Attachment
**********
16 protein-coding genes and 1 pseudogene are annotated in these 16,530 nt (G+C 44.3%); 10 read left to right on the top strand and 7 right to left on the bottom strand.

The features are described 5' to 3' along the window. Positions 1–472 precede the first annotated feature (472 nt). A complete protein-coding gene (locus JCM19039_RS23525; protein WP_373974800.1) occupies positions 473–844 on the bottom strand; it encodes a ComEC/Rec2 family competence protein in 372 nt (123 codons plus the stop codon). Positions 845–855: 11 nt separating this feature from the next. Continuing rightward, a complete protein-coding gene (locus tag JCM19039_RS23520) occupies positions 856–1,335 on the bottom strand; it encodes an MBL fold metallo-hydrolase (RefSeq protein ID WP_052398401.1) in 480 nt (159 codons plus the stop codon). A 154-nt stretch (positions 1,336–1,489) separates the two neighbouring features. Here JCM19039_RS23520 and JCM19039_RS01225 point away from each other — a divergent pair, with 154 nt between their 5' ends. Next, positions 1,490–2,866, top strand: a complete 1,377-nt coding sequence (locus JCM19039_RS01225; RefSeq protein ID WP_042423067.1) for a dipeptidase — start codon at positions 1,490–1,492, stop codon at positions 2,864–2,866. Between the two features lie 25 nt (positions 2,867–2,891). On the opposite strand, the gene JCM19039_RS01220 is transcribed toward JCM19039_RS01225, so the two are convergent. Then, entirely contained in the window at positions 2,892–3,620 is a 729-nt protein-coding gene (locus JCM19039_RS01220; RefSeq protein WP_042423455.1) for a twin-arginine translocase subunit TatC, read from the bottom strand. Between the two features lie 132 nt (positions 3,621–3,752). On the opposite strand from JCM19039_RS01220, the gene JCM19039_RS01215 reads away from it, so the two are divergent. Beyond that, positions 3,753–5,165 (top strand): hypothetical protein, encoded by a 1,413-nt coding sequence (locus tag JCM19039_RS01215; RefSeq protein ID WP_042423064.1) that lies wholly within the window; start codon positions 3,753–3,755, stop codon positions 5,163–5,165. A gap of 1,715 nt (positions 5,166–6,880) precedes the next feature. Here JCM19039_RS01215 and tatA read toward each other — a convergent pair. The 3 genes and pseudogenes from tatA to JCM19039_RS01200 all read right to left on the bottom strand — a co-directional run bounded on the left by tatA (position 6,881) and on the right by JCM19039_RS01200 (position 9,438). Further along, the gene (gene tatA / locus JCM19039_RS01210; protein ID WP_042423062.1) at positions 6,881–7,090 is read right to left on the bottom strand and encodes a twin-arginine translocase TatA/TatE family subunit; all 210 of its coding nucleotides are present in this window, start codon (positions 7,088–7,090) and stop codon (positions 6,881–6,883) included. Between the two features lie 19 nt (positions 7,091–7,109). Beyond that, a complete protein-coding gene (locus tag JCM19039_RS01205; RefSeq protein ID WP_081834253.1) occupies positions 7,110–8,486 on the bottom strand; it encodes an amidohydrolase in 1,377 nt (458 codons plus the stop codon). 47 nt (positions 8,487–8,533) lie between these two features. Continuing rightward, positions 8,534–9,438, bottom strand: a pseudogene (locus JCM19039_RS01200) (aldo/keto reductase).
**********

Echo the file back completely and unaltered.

16 protein-coding genes and 1 pseudogene are annotated in these 16,530 nt (G+C 44.3%); 10 read left to right on the top strand and 7 right to left on the bottom strand.

The features are described 5' to 3' along the window. Positions 1–472 precede the first annotated feature (472 nt). A complete protein-coding gene (locus JCM19039_RS23525; protein WP_373974800.1) occupies positions 473–844 on the bottom strand; it encodes a ComEC/Rec2 family competence protein in 372 nt (123 codons plus the stop codon). Positions 845–855: 11 nt separating this feature from the next. Continuing rightward, a complete protein-coding gene (locus tag JCM19039_RS23520) occupies positions 856–1,335 on the bottom strand; it encodes an MBL fold metallo-hydrolase (RefSeq protein ID WP_052398401.1) in 480 nt (159 codons plus the stop codon). A 154-nt stretch (positions 1,336–1,489) separates the two neighbouring features. Here JCM19039_RS23520 and JCM19039_RS01225 point away from each other — a divergent pair, with 154 nt between their 5' ends. Next, positions 1,490–2,866, top strand: a complete 1,377-nt coding sequence (locus JCM19039_RS01225; RefSeq protein ID WP_042423067.1) for a dipeptidase — start codon at positions 1,490–1,492, stop codon at positions 2,864–2,866. Between the two features lie 25 nt (positions 2,867–2,891). On the opposite strand, the gene JCM19039_RS01220 is transcribed toward JCM19039_RS01225, so the two are convergent. Then, entirely contained in the window at positions 2,892–3,620 is a 729-nt protein-coding gene (locus JCM19039_RS01220; RefSeq protein WP_042423455.1) for a twin-arginine translocase subunit TatC, read from the bottom strand. Between the two features lie 132 nt (positions 3,621–3,752). On the opposite strand from JCM19039_RS01220, the gene JCM19039_RS01215 reads away from it, so the two are divergent. Beyond that, positions 3,753–5,165 (top strand): hypothetical protein, encoded by a 1,413-nt coding sequence (locus tag JCM19039_RS01215; RefSeq protein ID WP_042423064.1) that lies wholly within the window; start codon positions 3,753–3,755, stop codon positions 5,163–5,165. A gap of 1,715 nt (positions 5,166–6,880) precedes the next feature. Here JCM19039_RS01215 and tatA read toward each other — a convergent pair. The 3 genes and pseudogenes from tatA to JCM19039_RS01200 all read right to left on the bottom strand — a co-directional run bounded on the left by tatA (position 6,881) and on the right by JCM19039_RS01200 (position 9,438). Further along, the gene (gene tatA / locus JCM19039_RS01210; protein ID WP_042423062.1) at positions 6,881–7,090 is read right to left on the bottom strand and encodes a twin-arginine translocase TatA/TatE family subunit; all 210 of its coding nucleotides are present in this window, start codon (positions 7,088–7,090) and stop codon (positions 6,881–6,883) included. Between the two features lie 19 nt (positions 7,091–7,109). Beyond that, a complete protein-coding gene (locus tag JCM19039_RS01205; RefSeq protein ID WP_081834253.1) occupies positions 7,110–8,486 on the bottom strand; it encodes an amidohydrolase in 1,377 nt (458 codons plus the stop codon). 47 nt (positions 8,487–8,533) lie between these two features. Continuing rightward, positions 8,534–9,438, bottom strand: a pseudogene (locus JCM19039_RS01200) (aldo/keto reductase).